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This query selects all the unique visitor sessions in a certain date range:

select distinct(accessid) from accesslog where date > '2009-09-01'

I have indexes on the following fields:

  • accessid
  • date
  • some other fields

Here's what explain looks like:

mysql> explain select distinct(accessid) from accesslog where date > '2009-09-01';
| id | select_type | table     | type  | possible_keys        | key  | key_len | ref  | rows  | Extra                        |
|  1 | SIMPLE      | accesslog | range | date,dateurl,dateaff | date | 3       | NULL | 64623 | Using where; Using temporary |

mysql> explain select distinct(accessid) from accesslog;
| id | select_type | table     | type  | possible_keys | key      | key_len | ref  | rows    | Extra       |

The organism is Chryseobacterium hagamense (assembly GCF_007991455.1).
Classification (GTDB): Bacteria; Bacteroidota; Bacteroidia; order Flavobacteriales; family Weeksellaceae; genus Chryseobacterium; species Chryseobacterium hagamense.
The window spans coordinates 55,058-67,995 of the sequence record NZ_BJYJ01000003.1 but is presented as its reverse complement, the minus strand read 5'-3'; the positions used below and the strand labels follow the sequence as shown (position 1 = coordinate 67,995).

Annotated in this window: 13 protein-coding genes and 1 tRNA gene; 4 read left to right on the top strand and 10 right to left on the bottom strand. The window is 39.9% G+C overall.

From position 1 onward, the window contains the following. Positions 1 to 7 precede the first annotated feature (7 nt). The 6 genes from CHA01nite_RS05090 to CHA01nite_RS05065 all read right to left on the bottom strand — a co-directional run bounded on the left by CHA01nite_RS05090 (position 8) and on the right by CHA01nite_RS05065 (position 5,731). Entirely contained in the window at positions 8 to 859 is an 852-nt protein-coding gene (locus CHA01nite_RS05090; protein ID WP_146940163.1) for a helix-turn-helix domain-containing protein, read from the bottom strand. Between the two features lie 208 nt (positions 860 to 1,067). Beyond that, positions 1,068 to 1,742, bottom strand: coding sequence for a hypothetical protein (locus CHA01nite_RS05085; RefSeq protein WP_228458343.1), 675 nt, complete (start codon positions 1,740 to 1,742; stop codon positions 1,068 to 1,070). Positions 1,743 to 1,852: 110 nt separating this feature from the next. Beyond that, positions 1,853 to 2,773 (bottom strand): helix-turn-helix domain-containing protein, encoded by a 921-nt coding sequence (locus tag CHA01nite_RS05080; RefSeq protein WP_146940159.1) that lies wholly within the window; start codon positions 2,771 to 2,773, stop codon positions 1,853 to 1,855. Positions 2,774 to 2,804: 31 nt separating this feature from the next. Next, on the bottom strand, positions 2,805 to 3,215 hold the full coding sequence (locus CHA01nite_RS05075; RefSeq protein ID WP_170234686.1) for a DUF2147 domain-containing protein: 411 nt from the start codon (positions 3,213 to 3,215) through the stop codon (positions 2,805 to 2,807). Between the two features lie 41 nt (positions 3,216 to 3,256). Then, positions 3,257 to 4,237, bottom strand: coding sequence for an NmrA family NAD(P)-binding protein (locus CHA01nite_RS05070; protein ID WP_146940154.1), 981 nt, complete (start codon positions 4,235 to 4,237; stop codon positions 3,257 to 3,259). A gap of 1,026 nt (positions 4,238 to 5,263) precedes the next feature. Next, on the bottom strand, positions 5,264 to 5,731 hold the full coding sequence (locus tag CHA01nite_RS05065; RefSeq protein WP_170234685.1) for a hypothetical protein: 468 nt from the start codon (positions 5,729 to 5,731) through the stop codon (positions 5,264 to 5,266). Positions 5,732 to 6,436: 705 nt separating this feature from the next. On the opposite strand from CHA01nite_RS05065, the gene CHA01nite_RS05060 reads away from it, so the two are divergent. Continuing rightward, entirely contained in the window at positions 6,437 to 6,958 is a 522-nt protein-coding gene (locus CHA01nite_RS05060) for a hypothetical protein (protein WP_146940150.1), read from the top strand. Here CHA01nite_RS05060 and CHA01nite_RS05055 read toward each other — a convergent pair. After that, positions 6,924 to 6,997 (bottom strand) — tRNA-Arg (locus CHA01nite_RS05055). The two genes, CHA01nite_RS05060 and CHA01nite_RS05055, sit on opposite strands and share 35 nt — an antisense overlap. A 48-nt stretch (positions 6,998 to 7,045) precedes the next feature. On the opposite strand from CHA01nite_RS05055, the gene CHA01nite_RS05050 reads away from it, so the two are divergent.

|  1 | SIMPLE      | accesslog | index | NULL          | accessid | 257     | NULL | 1460253 | Using index |

Why doesn't the query with the date clause use the accessid index?

Are there any other indexes I can use to speed up queries for distinct accessid's in certain date spans?

Edit - Resolution

Reducing column width on accessid from varchar 255 to char 32 improved query time by ~75%.

Adding a date+accessid index had no effect on query time.

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6 Answers 6

up vote 5 down vote accepted

An index on (date,accessid) could help. However, before tweaking indices I'd recommend checking the type of your accessid column. EXPLAIN says the key is 257 bytes long, which sounds like a lot for an ID column. Are you using a VARCHAR(256) for accessid? If so, can't you use a more compact type? If it's a number, it should by INT (SMALLINT, BIGINT, whatever fits your needs) and if it's an alphanumeric ID, can it really be 256 chars long? If its length is fixed, can't you use CHAR (CHAR(32) for example) instead?

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Ah, good call. The accessid we use is a 32 character string, for example 94a1d523fac45e589e7d8884332fa9b3. I'll reduce the size of this field. –  Ian Sep 11 '09 at 6:46